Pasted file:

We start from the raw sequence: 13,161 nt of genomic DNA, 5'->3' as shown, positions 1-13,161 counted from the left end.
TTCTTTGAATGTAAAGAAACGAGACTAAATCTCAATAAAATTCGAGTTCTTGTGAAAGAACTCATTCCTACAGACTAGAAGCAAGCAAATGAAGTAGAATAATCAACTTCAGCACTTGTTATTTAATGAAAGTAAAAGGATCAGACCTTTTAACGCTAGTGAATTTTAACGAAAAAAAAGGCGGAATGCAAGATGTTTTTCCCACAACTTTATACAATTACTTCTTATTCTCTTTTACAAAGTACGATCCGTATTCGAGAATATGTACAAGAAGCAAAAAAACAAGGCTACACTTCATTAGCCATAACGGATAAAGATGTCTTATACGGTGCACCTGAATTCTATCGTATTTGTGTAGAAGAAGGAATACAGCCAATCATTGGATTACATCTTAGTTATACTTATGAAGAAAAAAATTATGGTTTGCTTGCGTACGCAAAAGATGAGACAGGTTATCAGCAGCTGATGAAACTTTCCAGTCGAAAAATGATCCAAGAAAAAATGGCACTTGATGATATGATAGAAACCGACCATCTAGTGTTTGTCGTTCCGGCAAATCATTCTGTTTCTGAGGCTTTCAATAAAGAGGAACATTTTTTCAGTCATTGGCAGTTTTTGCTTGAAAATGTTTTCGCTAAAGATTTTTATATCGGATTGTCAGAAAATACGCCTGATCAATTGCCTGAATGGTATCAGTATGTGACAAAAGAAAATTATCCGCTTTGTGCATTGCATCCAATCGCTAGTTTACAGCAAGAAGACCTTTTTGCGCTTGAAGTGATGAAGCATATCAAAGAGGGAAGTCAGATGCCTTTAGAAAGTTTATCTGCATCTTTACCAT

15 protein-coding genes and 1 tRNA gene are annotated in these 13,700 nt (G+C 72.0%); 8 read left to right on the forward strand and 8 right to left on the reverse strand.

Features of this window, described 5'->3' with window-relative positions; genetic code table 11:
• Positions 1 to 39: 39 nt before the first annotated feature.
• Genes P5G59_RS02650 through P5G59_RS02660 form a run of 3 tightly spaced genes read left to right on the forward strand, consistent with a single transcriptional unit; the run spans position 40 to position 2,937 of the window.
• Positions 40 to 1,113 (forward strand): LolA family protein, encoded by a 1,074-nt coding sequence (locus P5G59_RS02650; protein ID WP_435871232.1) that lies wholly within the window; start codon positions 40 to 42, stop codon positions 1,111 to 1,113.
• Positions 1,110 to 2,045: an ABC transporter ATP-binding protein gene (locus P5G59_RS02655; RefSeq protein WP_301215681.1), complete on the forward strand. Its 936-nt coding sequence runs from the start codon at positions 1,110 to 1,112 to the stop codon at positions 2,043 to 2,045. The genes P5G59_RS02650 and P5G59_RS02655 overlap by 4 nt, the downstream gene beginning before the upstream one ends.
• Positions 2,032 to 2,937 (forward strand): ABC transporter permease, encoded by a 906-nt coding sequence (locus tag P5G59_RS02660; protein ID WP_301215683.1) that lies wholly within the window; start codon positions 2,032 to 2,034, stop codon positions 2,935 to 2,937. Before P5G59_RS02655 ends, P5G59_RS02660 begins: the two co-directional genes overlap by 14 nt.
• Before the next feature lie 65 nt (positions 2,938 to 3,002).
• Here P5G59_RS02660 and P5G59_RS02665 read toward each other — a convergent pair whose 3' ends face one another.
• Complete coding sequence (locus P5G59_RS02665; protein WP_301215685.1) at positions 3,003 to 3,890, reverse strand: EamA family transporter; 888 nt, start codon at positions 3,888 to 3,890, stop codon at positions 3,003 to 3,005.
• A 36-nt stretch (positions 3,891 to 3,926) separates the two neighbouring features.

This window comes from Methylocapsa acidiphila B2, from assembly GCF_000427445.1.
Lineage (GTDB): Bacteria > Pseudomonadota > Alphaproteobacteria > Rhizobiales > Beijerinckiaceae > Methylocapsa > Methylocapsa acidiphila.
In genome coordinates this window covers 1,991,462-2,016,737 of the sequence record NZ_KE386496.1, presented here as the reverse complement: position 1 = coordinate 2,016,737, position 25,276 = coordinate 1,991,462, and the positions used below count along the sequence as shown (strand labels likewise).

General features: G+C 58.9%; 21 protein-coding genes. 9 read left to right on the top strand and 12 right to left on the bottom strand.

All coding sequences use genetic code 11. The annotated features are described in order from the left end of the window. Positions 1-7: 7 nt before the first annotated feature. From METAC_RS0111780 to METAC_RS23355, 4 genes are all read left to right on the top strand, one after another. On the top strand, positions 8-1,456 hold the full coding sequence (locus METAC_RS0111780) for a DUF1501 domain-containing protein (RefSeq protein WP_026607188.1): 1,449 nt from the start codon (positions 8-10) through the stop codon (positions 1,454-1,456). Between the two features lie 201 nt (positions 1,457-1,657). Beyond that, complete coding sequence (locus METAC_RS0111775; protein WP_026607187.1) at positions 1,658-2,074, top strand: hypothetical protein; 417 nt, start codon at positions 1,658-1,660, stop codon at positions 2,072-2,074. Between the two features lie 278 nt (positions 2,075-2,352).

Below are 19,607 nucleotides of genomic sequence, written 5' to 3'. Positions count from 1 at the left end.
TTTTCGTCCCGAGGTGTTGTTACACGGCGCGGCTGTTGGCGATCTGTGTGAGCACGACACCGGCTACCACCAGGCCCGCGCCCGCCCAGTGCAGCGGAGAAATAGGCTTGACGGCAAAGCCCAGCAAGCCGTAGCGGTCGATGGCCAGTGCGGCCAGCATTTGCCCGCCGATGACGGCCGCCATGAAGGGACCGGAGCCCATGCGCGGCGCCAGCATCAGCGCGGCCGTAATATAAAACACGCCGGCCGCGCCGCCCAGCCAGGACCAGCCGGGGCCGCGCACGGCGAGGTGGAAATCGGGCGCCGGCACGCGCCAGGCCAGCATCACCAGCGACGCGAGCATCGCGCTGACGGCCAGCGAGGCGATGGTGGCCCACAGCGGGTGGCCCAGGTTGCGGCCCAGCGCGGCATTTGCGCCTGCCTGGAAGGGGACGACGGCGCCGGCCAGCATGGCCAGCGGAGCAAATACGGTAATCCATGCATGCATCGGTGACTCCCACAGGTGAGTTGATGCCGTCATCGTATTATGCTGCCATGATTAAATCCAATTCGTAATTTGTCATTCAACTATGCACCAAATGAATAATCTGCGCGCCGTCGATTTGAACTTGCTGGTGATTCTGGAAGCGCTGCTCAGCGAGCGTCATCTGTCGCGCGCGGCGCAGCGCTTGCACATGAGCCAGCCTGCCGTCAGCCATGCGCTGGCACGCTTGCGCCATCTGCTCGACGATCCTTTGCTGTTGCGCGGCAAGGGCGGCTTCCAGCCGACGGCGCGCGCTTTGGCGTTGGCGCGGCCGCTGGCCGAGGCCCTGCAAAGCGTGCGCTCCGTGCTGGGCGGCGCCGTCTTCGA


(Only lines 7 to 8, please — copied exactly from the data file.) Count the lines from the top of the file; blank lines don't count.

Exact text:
• Positions 40 to 1,113 (forward strand): LolA family protein, encoded by a 1,074-nt coding sequence (locus P5G59_RS02650; protein ID WP_435871232.1) that lies wholly within the window; start codon positions 40 to 42, stop codon positions 1,111 to 1,113.
• Positions 1,110 to 2,045: an ABC transporter ATP-binding protein gene (locus P5G59_RS02655; RefSeq protein WP_301215681.1), complete on the forward strand. Its 936-nt coding sequence runs from the start codon at positions 1,110 to 1,112 to the stop codon at positions 2,043 to 2,045. The genes P5G59_RS02650 and P5G59_RS02655 overlap by 4 nt, the downstream gene beginning before the upstream one ends.